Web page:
Captain A. SMITH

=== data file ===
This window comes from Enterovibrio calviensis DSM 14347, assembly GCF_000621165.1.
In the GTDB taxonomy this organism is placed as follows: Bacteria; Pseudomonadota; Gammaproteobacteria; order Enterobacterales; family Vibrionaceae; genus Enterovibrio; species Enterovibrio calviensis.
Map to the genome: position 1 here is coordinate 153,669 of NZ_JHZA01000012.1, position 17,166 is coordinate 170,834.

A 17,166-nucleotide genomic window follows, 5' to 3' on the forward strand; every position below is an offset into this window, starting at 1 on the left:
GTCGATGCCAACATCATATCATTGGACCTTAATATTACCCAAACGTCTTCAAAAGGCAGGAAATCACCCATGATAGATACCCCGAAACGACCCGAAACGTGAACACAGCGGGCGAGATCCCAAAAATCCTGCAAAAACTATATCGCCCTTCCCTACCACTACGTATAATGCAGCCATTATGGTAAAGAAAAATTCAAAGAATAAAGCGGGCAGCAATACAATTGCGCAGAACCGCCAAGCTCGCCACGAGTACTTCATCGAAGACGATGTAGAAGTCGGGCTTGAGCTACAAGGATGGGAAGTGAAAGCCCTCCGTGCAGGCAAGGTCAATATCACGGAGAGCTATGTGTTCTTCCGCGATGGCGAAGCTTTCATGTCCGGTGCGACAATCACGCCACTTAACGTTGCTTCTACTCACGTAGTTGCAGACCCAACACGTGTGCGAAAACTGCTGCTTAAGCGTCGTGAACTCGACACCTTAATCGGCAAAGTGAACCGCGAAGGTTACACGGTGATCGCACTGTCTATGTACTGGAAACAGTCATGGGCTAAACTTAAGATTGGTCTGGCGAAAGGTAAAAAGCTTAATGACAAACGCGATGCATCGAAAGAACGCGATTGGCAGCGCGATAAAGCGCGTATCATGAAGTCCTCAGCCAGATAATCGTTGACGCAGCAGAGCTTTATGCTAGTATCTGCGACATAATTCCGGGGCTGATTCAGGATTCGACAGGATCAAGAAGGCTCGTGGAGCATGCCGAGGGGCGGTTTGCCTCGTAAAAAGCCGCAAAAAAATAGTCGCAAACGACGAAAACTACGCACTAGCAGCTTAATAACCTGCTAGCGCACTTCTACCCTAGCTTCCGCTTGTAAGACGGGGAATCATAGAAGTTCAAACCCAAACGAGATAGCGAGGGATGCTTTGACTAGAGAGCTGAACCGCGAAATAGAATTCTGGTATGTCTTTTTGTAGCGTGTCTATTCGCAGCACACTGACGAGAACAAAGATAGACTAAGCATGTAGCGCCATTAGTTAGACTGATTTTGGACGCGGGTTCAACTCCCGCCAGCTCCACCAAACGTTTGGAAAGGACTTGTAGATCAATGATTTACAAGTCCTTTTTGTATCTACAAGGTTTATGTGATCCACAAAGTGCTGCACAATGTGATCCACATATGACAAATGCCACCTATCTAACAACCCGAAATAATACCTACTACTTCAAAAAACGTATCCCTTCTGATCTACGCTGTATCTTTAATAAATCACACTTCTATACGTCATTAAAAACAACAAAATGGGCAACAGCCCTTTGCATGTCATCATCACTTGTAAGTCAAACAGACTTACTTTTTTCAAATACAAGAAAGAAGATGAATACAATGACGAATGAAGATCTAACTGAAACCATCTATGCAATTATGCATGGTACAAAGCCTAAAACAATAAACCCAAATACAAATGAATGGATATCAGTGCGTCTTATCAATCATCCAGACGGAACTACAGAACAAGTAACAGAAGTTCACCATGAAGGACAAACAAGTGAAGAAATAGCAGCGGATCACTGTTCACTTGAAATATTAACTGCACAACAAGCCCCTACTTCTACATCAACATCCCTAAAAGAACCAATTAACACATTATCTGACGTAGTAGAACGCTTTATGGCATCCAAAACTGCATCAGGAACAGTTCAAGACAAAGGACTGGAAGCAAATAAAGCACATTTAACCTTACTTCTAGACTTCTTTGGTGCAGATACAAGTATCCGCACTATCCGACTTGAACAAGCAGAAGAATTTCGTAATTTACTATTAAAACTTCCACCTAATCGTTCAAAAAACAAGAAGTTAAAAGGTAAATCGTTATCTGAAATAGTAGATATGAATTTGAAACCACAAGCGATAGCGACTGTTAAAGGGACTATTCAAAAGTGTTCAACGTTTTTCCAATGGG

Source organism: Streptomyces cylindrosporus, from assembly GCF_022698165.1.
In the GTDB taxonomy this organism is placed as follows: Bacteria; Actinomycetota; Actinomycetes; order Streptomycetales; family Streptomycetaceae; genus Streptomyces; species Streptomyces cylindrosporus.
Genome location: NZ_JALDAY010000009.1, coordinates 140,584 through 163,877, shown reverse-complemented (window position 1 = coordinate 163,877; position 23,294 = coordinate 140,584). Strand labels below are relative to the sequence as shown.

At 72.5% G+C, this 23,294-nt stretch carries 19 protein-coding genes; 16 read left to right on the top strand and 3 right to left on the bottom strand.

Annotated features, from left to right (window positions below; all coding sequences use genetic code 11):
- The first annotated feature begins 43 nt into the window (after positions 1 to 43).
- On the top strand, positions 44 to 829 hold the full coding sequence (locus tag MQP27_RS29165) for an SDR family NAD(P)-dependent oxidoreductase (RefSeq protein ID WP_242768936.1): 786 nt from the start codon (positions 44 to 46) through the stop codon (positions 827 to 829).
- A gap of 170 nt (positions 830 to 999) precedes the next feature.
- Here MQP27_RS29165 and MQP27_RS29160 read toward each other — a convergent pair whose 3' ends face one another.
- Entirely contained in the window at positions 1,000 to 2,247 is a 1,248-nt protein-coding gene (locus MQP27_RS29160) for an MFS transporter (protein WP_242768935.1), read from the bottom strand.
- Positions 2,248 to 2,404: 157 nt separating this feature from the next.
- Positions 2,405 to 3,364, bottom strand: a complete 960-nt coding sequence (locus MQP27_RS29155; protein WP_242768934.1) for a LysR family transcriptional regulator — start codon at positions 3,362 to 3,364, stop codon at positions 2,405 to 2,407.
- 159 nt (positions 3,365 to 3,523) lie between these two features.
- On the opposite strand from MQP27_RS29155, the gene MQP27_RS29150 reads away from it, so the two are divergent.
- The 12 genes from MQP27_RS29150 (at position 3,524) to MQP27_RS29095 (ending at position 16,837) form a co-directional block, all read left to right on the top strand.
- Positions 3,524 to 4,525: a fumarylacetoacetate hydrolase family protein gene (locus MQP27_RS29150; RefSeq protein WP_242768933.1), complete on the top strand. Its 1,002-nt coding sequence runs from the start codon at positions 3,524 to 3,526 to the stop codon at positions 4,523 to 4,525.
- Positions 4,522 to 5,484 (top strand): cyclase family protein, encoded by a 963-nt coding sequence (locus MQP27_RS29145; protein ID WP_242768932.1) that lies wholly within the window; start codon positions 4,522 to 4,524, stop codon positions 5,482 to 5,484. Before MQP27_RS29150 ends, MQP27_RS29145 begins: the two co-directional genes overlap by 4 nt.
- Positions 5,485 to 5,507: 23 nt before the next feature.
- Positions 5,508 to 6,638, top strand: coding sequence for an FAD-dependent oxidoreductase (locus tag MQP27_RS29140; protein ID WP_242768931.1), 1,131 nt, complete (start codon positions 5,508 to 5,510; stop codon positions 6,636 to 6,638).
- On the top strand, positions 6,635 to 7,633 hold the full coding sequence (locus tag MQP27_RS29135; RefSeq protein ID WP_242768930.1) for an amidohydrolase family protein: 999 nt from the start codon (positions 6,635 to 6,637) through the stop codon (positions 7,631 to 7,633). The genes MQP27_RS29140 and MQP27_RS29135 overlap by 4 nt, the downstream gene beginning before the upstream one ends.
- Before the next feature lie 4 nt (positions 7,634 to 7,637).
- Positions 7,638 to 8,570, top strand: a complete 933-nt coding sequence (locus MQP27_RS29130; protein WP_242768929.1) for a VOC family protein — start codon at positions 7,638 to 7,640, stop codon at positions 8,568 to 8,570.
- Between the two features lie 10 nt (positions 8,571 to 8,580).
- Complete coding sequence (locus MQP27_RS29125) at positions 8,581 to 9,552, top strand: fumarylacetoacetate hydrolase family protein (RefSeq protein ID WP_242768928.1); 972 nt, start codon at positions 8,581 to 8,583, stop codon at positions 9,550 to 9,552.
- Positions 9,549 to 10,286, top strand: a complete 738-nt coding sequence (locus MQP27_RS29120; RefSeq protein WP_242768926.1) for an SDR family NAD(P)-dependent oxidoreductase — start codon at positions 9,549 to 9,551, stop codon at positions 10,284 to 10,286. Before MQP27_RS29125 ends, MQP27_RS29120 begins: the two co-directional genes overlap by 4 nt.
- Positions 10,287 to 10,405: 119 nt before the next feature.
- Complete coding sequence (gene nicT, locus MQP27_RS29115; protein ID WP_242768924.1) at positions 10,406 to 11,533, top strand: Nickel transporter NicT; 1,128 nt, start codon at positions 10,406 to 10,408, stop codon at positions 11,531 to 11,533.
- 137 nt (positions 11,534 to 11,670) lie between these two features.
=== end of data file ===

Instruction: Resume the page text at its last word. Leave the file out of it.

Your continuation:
I desire to emphasise several points which have already been raised. I quite understand that we shall have an opportunity of discussing the question of Conscription on another day. All I want to say on that point at this time is to warn the Government not to take too big strides in this direction, but to go forward with making a solid League of Nations which will reduce armaments and both men and material. I would also emphasise what the hon. and gallant Gentleman for Sowerby (Major Barker) said with regard to the Army Pay Department. Every hon. and right hon. Gentleman in this House who has served in the Army knows that there is hardly one soldier who knows whether he can get all his pay, or how much he is entitled to. Anyone who has had anything to do with it knows the enormous difficulty, and also knows that men have been said to be in debt when they ought to be in credit. Since I came out of the Army I have had scores of letters from soldiers on this point. If there is a department of the War Office which requires thorough overhauling and special inspection by men particularly fitted for the work, it is the Army Pay Department. I hope the Secretary of State for War will take immediate steps to have this Department thoroughly overhauled, so that all questions affecting the pay of the men can be examined and analysed by men set apart for the purpose. We have heard that there is a great deal of discontent in the Army. There is discontent in the Army in France, in every theatre of war, and in the Army at home. What caused must of that discontent was the way the War Office interfered with the demobilisation scheme shortly before Christmas. When they introduced the contract system in the way they did they ought to have been perfectly sure that they had a scheme they could work. What happened? Men were being sent home on their Christmas leave. At that time of the year, between 15th December and 15th January, more men come home on leave than at any other period of the year, and they said to the men "When you get home on your leave to see your employer and get contract work and you need not come back again." Naturally, those who were home expected that employers would be bombarded by men home on leave wanting those contracts to give to the authorities with a view to being demobilised. A great many of them got thoroughly genuine promises and contracts of employment, but other men never had employment in August, 1914, and consequently could not find employers to give them that particular kind of work, and I know several cases where employers names were invented and put on. All this led to a system of chaos. The large numbers of men with different forms filled up that seemed to require investigation led to a confusion which could not be dealt with by the War Office and they had to abandon that. The Folkestone incident was one of the ugly things attached to it, and so were those incidents in Whitehall. What happened then? Men were demobilised with these contracts who, by the arrangement now made, ought to be serving and a lot more deserving cases which are compelled to serve now ought to have been back in their places, and that has given rise to a tremendous amount of discontent. I dare say hon. Members have received any amount of cases asking to be reviewed by the Demobilisation Department, and in the course of doing my best for some of these people I have come across some very hard cases. One day I received a note from the Demobilisation Committee that special cases would cease to be entertained. If that is what is meant by the new demobilisation warrant it is one of the wickedest things the Demobilisation Committee has ever done. They tell me they will only consider extreme compassionate cases. Compassionate cases after four and a half years of war ought to be considered whether they are extreme or not, and if you do not treat these compassionate cases with the attention they deserve you will always have discontent not only with the men but with the people at home. With regard to special cases one cannot ignore the fact that business men and businesses are apt to change by sickness, death and so on—the personnel of the business changes, some of these men, too, are wanted at home. Some homes change rapidly, not exactly in a compassionate way, and the men are wanted back again, and if these cases are not to be discussed you are not looking fully in the case the hardship that really exists in numerous cases, and which ought to be well attended to and dealt with.